It’s an unusual idea for a Christian academic book – use the form of the novella to tell a story. That’s what Ben Witherington, American New Testament Scholar at Asbury Theological Seminary, did with A Week in the Life of Cornith. He wrote a novella, and made life in Corinth at the time of St. Paul come alive.
Corinth is one of the “cities of St. Paul,” and one where the apostle lived for an extended period. In Witherington’s story, St. Paul is a character, but not the major character. That title belongs to Nicanor, a freedman, who is establishing his various business activities, making alliances, developing contacts and networks. He’s a former tutor in the family of Erastos, a wealthy landowner who has come to follow the new religion called Christianity. (Erastus – with a u – and Nicanor are two names belonging to two of the original seven deacons appointed by the early church in Jerusalem; they served with the more well known Stephen.)
Wrapped all around the story are sidebars about aspects of life in Corinth and the Roman Empire. They include factual information of gladiators and gladiatorial schools, slavery, Corinth’s destruction and rebirth as a Roman colony, Paul’s physical appearance, how patronage functioned in Roman society, the role of money and bartering, the education of children, the Roman baths, food establishments, and many other subjects. Also included are photographs, city maps and diagrams of Roman homes, villas and other structures.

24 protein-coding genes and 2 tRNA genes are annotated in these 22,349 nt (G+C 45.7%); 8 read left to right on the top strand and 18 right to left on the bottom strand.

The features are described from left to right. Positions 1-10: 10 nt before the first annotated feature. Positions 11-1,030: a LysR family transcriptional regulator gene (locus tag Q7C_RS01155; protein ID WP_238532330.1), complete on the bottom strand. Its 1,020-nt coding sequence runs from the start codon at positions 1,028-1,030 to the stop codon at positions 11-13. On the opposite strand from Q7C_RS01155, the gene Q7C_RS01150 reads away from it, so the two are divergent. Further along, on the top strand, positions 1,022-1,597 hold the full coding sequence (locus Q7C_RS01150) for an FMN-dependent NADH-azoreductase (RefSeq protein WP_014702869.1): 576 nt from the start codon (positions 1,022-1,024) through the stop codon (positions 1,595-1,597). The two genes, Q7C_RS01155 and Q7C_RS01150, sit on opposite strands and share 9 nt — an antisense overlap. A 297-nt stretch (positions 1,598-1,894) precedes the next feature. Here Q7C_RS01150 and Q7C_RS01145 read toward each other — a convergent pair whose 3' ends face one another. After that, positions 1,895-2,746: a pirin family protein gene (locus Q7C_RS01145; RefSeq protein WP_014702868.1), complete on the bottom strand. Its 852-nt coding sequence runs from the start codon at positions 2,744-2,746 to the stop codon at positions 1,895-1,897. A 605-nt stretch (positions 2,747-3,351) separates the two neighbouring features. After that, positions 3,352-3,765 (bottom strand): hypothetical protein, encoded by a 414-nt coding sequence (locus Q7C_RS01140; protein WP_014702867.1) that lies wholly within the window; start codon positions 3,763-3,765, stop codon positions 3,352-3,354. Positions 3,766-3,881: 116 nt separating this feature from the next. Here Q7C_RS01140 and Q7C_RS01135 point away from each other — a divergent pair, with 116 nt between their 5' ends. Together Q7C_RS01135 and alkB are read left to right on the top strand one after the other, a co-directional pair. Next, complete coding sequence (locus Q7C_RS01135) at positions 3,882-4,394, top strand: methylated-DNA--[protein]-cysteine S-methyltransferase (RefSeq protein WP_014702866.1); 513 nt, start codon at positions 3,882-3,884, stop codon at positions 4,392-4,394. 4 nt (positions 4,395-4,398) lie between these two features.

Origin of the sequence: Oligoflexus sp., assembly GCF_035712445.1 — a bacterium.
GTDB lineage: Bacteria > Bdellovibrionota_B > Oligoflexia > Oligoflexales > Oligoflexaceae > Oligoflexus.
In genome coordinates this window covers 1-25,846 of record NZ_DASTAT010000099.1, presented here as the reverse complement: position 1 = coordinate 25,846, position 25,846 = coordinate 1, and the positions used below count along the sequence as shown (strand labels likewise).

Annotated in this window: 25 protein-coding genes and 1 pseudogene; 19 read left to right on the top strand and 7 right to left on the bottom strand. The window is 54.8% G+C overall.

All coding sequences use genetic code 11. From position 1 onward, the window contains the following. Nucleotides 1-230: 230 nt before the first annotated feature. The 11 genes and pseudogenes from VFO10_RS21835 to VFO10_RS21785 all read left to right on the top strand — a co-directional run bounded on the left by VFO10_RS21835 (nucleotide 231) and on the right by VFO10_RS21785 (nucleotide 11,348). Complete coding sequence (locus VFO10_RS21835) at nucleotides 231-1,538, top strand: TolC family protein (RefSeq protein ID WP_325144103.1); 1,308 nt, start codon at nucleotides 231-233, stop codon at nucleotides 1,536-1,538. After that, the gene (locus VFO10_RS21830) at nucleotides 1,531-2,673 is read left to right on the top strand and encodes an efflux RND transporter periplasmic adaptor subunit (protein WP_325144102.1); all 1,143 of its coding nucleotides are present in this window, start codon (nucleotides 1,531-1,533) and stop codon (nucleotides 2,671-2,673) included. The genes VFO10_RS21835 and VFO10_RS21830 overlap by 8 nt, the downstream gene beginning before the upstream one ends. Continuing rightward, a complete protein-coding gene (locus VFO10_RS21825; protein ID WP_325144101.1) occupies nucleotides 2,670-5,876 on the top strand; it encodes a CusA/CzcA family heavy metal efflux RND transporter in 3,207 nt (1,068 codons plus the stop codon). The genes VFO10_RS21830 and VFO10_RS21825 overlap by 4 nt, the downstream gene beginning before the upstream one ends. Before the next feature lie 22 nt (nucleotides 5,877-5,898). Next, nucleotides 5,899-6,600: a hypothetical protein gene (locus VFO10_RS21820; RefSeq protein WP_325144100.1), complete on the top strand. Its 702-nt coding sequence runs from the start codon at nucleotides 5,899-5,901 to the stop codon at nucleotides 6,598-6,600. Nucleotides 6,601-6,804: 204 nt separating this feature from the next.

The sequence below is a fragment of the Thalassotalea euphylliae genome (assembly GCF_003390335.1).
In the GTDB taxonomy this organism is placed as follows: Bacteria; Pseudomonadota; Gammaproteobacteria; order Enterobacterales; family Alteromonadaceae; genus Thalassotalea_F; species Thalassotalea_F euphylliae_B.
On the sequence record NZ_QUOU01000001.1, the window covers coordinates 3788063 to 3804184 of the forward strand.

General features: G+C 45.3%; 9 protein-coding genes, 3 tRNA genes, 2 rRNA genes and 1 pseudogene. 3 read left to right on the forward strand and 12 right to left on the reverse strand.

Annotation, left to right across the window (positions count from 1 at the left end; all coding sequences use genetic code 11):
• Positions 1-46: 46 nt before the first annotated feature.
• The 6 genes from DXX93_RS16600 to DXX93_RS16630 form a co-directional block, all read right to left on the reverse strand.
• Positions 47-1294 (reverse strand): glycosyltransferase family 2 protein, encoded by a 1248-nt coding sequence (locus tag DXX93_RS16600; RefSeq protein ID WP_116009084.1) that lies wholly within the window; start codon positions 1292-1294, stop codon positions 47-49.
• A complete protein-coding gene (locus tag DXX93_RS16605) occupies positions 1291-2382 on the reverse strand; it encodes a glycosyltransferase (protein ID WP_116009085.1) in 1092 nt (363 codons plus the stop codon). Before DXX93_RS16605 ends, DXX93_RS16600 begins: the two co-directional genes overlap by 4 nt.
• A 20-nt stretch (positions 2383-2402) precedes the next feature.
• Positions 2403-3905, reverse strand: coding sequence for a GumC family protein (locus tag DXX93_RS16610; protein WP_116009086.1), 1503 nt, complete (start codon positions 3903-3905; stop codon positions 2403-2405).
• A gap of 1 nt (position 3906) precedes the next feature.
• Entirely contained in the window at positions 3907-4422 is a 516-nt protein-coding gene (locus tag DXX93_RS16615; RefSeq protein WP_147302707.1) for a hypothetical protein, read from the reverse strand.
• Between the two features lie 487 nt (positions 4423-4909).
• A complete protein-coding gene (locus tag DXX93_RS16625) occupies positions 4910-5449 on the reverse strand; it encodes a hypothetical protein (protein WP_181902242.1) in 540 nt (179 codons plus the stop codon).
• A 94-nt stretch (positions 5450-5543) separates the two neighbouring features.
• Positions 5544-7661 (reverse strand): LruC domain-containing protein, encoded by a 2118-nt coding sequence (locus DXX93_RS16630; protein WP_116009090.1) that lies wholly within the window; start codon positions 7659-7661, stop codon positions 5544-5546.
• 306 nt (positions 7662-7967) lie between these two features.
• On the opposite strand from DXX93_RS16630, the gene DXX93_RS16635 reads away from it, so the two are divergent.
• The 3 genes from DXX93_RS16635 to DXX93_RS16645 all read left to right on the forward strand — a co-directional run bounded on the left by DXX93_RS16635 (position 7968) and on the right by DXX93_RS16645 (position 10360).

All of this factual information supplements how Witherington integrates historical understanding into a fictional narrative. And it works, and works well.
While not the main character, St. Paul is a character, living with a couple from Rome (the Prisca or Priscilla and Aquila of the Bible) and working as a tentmaker to support himself. He is facing a trial before the proconsul Gallio (a real person and a brother of Seneca the Younger, the Roman philosopher and statesman). And he will also play a critical role in the lives of both Erastos and Nicanor.
What A Week in the Life of Corinth does is to make Roman history and early Christian history approachable and understandable. It also gives history the sense of immediacy, that the reader is right there with the characters, both fictional and real, whether it’s the smell of the streets in the Corinth slums or the gluttony of a rich men’s banquet.
It’s life as St. Paul and the early Christians experienced it.